13 Amazing Kona Beaches You’ll Absolutely Love

If you dream of clear skies and white sand beaches, the Kona Coast region of Hawaii is the perfect place to vacation. Located on the Big Island of Hawaii, Kona is home to great hotels, endless activities, and some of the prettiest beaches in the world. 

Ready to explore the west coast of Hawaii Island? We’ve put together a list of the best Kona beaches, along with a few treasured spots beyond the district as well. 

We’ll take you from the northern stretches of the Kohala Coast to the rich beauty of Kaʻū to discover some of the best places to explore, swim, or simply relax. So read along and get ready to experience Hawaii Beach Days unlike any other. 


  • Best for Pool Lovers: Outrigger Kona Resort and Spa offers a multi-level fantasy pool with a 200-foot water slide, manta-ray viewing, and sweeping views of the Pacific Ocean. The luxurious Ho’ola Spa offers oceanfront services in its private, outdoor treatment rooms.
  • Best Luxury Experience: Located along the Kona-Kohala coast of Hawaii Island, the Four Seasons Resort Hualalai features swimming areas, five dining options, and ocean views. An 18-hole Jack Nicklaus signature Hualalai Golf Course is on site. Private, white sand beaches are available at the Four Seasons Resort Haulalai with calm waters for easy swimming.

Read more: Should You Stay in Kona or Hilo on the Big Island?


13 Amazing Kona Beaches You’ll Absolutely Love
Mauna Kea


If you dream of an idyllic Big Island snorkeling experience, Kealakekua Bay Historical Park is the place to go. This wildlife sanctuary has so many tropical fish in its coral reefs, and it’s a popular spot for spinner dolphins. 

The area’s calm waters make it one of the top beaches for snorkeling, but it’s also an important historical site. 

A Heiau still stands at the park, which was once a significant place of worship for Hawaiians. Western explorers first made landfall at Kealakekua Bay, and Captain Cook died here on his third visit to the Hawaiian Islands.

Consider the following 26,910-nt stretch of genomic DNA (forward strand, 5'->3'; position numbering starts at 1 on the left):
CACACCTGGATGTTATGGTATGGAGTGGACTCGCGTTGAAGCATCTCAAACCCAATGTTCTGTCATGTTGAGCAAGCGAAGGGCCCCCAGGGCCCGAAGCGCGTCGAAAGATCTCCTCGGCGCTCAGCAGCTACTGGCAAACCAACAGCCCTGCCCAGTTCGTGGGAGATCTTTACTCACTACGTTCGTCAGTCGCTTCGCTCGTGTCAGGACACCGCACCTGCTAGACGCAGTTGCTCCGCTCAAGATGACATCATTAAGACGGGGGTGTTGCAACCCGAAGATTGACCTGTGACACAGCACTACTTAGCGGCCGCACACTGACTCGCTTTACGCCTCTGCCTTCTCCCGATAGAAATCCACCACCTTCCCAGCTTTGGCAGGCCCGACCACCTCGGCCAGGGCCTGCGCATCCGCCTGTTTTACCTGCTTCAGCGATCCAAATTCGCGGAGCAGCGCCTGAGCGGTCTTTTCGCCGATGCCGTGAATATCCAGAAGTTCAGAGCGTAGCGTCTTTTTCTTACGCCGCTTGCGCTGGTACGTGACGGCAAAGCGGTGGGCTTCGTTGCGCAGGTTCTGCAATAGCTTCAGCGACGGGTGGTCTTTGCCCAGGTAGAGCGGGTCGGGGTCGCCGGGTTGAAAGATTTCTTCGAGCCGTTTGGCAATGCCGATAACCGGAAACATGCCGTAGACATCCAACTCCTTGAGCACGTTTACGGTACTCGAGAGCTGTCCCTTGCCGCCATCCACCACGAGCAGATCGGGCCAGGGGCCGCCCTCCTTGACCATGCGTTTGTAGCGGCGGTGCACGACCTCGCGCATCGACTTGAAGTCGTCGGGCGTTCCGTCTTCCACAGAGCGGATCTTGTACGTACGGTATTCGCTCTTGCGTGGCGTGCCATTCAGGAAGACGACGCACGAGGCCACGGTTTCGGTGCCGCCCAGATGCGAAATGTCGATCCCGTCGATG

To drive to the bay, look for Nāpō’opo’o Road in South Kona. You can snorkel near the parking area, but the best conditions will be closer to the Captain Cook Memorial. It’s a sunny, 2-mile hike to that part of the bay, so many adventurers will rent a kayak to access it by water. 

A boat tour can also take you directly to the pristine locale while providing snorkel gear and guidance. 


The northernmost beach within Kekaha Kai State Park is Manini’owali Beach, also called Kua Bay. It has soft white sand and great snorkeling conditions in the summer. 

The sandy ocean floor makes it a nice beach for young children to swim, and green sea turtles often pass by not far from shore. 

Kua Bay has a separate entrance from the other Kekaha Kai sandy beaches. You’ll find this entrance between mile markers 88 and 89, and then it’s about a mile on a paved road to get to the parking lot. 

Arrive early since there is limited parking. Manini’owali Beach has a lifeguard stand, picnic tables, and toilet facilities. One thing it doesn’t have? Shade. So bring along an umbrella if you plan to stay a while. 

Looking for more fun in Kona? Try one of these amazing Kona adventures!

  • Enjoy Voyagers of the Pacific Luau with Buffet. Transport yourself to ancient Polynesia and experience Hawaiian culture in an enchanting oceanfront setting on Kailua Bay. Delight in an island-inspired buffet complete with a captivating luau show and thrilling Samoan fire-knife dancing.
  • Take an Eco-Friendly Twilight Manta Ray Adventure. Swim with the gentle giants of the Kona Coast on the Big Island of Hawaii. This must-do tour is something you won’t soon forget. Just a short boat ride from the manta snorkeling location, you’ll be able to embark on a safe and thrilling experience.
  • See the sunset on a Sunset Stargazing Adventure. View the sunset from the peak of Mauna Kea and learn about the stars and planets during this unforgettable stargazing experience. Enjoy snacks, drinks, and free photos.


13 Amazing Kona Beaches You’ll Absolutely Love
Kiholo Bay


If you love the thrill of finding hidden gems and secluded beaches, visiting Makalawena Beach should top your Kona itinerary. This quiet, white sand beach is difficult to access – hiking is the best way to get there. But that’s part of the fun!

Makalawena is one of the three white-sand beaches that make up Kekaha Kai State Park, which is just a couple miles north of the Kona Airport. 

Look for the entrance to the park between mile markers 90 and 91 on Queen Kaahumanu Highway, then drive to the end of the unpaved road. From there, it’s about a mile walk to Makalawena, one of the island’s most beautiful beaches.

There are no lifeguards at this scenic locale, so only go in the water if it’s especially still. On calm days, it’s a great spot for swimming or snorkeling. If there is high surf, rough waves, or it simply seems iffy, stay out of the water and enjoy the sights from shore.